Alicia Keys Comes Out of Her Corner Fighting

"Alicia's at the point where she could think about branding herself, in the Tyra Banks or Oprah Winfrey mold," Fennessey says. "If you find a way to make people care about you that much, you can make them care about what you think about everything."

Then there are her "Diana Ross-like ambitions," says Fennessey, who points to her fledgling film career, which has included roles in 2006's "Smokin' Aces" and last year's" The Nanny Diaries." In 2009, she'll appear with Queen Latifah, Jennifer Hudson, Paul Bettany and Dakota Fanning in "The Secret Life of Bees," adapted from Sue Monk Kidd's best-selling, coming-of-age novel set in 1960s South Carolina.

"It's one of the best things I've been involved with yet," says Keys, who in Bees plays June Boatwright. "She's very layered. She comes off as invincible, but underneath it all she's hurt and a bit scared. During the film, she finds a way to be more comfortable in her skin, more open, a little less afraid of life and love."

Theatrical ambitions

Keys hopes to act more and eventually craft her own stories, and not just for the screen. "I want to get into musical theater, because there are a lot of new stories to be told, and ways to tell them that will be fresh and fun. I actually have a great idea for (a musical) that I would love to see on Broadway."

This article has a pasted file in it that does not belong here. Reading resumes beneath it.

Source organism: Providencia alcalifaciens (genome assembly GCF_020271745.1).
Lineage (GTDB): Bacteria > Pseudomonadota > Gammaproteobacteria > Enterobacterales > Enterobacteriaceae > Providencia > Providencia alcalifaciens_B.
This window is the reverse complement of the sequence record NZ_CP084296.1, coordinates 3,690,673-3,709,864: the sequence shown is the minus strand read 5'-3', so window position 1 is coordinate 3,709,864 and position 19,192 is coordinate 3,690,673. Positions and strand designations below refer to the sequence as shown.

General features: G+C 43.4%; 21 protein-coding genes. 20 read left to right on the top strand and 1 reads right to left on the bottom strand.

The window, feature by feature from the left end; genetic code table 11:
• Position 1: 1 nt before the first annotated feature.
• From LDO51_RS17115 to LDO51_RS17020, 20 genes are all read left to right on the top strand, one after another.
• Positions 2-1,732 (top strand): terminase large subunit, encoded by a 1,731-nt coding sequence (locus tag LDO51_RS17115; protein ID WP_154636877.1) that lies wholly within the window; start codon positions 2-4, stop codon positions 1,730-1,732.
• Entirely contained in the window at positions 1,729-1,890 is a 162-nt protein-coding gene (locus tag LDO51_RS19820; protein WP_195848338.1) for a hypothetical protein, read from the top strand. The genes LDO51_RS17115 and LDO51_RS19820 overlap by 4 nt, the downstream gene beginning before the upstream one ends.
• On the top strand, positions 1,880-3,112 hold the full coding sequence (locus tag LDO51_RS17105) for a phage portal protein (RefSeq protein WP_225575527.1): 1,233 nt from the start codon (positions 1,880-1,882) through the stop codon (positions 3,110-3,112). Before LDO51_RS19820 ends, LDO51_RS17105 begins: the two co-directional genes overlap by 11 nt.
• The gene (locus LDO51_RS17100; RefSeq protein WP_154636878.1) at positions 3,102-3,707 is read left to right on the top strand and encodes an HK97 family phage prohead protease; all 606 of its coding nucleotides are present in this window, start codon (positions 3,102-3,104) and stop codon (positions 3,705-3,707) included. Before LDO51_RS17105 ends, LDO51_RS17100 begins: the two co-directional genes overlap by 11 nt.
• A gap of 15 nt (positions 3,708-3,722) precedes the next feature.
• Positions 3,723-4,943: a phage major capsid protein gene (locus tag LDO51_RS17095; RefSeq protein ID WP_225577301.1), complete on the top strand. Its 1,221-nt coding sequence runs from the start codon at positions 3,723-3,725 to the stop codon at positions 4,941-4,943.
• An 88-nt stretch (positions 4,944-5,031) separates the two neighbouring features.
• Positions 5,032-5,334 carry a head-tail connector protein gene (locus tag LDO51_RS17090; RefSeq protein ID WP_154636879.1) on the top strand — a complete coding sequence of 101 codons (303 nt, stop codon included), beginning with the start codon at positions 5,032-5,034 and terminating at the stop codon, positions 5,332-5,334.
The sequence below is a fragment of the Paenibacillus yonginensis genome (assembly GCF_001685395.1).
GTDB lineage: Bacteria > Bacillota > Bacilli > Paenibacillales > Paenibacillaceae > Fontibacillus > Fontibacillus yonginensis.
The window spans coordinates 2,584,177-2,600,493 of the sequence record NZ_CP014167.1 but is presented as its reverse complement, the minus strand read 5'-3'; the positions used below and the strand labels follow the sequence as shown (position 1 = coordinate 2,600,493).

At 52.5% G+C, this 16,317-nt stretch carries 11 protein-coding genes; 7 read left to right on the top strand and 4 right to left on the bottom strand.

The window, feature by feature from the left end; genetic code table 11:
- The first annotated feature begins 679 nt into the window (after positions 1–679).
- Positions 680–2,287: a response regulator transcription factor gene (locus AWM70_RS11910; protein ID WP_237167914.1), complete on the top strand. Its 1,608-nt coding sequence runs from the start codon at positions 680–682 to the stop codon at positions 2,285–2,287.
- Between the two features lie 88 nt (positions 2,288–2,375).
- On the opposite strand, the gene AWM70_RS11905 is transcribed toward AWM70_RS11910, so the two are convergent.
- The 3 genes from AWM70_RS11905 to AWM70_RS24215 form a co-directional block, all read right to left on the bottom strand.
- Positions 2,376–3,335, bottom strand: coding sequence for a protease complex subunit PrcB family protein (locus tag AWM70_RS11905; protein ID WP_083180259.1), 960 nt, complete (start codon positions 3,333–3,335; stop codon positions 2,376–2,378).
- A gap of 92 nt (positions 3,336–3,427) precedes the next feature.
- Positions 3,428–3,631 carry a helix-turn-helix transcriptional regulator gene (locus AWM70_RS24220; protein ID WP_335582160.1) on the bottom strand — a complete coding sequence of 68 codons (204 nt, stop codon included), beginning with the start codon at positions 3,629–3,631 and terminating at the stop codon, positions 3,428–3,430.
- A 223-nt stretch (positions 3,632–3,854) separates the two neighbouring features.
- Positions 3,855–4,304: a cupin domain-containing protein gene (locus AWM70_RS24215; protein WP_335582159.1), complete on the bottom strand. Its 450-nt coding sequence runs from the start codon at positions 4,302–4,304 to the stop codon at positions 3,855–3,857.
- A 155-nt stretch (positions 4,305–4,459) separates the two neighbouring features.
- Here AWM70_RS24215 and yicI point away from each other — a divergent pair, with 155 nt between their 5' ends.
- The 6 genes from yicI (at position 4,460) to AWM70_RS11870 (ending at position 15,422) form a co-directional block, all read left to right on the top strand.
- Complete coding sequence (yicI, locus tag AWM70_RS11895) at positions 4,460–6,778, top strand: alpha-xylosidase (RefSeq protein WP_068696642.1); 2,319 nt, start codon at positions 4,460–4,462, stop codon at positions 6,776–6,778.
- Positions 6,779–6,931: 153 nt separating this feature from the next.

After her flirtation with flipping out, though, Keys realizes that it's important not to pile too much on her plate at once. Luckily, "I'm surrounded by some really great people who care about me and who would say, even before I did, 'This is getting too crazy.' "

That core support group could eventually include a husband and kids. "I used to always think of a marriage as a death sentence, but recently I've been able to look at it in a different light. You can focus on the negative and ugly sides of it, but it can also be a beautiful union, a place where you can grow.

"I want to figure myself out a bit more before I make such a commitment, because it's something you really need to be dedicated to -- especially if you have children. But when the time comes, which I think it will, it's going to be really special."

For now, Keys is focused on realizing her own goals -- without being consumed by them.

"It's great to be driven and to have dreams, but it's also very important to relax and enjoy life," she says. "And to be young. You're only young once."

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